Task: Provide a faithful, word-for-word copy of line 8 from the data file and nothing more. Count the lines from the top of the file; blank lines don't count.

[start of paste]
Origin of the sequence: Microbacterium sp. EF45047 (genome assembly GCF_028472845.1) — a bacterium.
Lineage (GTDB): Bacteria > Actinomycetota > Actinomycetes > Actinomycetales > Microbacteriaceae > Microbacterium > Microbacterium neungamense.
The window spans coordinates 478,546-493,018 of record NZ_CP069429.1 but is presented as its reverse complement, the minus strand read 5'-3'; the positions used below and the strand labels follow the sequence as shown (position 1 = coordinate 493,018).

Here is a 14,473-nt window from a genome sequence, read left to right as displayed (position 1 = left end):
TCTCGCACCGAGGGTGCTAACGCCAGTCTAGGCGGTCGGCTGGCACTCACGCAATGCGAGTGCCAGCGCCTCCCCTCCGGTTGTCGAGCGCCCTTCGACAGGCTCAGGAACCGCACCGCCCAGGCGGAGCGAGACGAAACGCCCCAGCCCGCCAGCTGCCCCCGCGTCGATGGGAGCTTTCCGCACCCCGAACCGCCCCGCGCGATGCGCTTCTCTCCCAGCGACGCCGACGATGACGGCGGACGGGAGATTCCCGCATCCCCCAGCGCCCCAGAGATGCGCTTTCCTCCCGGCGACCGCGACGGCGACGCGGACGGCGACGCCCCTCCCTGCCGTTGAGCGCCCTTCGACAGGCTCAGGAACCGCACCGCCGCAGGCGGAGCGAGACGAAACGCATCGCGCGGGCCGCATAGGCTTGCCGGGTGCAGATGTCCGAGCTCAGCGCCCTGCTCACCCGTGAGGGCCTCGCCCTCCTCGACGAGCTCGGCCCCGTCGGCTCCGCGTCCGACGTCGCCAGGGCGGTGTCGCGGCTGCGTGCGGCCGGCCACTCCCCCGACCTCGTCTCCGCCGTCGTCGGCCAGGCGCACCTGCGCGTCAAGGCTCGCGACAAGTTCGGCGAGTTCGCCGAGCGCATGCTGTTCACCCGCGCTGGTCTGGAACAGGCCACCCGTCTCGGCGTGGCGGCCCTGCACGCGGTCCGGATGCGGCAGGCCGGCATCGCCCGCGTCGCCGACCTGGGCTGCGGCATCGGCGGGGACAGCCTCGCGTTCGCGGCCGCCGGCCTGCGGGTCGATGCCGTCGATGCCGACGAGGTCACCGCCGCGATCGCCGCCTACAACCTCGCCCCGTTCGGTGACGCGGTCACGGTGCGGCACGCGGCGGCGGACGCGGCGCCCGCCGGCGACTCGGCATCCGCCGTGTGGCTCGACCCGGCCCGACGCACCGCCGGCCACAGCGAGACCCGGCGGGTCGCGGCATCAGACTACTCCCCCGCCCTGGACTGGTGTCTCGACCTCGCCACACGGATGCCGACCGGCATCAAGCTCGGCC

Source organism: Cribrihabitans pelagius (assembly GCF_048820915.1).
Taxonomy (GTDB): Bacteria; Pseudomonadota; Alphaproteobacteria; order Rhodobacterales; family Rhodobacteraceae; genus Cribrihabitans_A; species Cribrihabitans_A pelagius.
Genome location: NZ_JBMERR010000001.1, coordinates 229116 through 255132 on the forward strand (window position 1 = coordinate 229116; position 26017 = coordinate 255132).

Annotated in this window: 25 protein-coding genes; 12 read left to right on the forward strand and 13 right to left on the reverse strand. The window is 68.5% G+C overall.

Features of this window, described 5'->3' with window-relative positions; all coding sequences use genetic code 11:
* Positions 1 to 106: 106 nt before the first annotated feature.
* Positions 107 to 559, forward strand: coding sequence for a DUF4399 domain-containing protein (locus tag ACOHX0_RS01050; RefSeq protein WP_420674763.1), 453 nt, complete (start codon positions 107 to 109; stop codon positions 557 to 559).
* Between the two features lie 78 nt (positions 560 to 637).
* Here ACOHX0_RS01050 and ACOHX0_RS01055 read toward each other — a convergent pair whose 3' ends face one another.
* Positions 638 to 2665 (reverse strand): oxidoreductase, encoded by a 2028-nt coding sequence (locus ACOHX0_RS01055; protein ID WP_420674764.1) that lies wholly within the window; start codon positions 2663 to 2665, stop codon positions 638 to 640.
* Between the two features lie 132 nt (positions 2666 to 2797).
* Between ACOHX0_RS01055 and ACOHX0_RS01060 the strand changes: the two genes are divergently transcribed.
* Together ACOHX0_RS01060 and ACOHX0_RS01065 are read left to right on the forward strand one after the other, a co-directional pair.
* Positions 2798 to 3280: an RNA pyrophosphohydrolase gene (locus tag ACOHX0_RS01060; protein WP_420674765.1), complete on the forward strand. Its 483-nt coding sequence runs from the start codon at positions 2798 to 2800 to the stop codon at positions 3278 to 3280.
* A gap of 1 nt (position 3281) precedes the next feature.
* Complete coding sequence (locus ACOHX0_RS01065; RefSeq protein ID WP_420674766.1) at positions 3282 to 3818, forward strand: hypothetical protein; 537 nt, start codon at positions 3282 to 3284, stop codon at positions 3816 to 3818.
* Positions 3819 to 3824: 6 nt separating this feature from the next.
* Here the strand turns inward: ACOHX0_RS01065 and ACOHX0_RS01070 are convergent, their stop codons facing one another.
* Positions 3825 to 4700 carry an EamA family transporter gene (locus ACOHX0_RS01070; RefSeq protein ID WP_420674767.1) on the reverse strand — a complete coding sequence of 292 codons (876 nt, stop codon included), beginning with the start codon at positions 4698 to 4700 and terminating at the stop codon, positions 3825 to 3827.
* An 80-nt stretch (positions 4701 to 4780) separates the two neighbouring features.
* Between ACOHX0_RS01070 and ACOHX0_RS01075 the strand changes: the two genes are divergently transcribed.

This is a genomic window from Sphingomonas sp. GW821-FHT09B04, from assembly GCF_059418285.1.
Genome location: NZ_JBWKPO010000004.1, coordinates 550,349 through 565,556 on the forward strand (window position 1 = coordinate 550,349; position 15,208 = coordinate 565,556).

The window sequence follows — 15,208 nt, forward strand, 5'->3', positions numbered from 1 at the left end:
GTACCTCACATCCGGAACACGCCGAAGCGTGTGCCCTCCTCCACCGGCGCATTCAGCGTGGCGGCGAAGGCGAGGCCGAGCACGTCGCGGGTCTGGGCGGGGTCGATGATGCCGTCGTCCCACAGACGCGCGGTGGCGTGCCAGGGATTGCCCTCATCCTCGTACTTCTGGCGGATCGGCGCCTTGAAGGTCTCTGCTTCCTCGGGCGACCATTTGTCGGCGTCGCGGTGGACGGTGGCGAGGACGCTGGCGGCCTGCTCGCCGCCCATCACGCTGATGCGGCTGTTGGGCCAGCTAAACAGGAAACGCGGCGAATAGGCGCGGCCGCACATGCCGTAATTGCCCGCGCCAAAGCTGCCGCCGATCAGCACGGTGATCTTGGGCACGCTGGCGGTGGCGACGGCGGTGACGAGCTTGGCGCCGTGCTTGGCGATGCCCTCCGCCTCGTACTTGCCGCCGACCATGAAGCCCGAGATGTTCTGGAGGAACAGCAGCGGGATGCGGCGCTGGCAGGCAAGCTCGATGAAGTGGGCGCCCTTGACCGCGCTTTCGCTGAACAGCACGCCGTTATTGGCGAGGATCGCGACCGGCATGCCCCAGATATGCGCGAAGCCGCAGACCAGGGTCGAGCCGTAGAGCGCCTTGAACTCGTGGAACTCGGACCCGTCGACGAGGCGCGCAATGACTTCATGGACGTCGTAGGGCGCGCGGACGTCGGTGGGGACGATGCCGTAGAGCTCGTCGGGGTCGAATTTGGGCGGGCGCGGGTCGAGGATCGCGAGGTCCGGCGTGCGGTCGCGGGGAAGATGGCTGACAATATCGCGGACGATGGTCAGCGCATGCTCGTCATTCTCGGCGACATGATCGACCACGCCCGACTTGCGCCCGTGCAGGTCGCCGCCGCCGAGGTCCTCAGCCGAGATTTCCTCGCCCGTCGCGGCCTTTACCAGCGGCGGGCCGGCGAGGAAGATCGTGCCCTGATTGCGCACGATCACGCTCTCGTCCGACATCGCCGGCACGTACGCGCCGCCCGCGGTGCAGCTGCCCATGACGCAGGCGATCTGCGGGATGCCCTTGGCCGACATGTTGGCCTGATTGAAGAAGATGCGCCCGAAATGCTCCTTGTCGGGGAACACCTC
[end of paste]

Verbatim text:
Genome location: NZ_JBMERR010000001.1, coordinates 229116 through 255132 on the forward strand (window position 1 = coordinate 229116; position 26017 = coordinate 255132).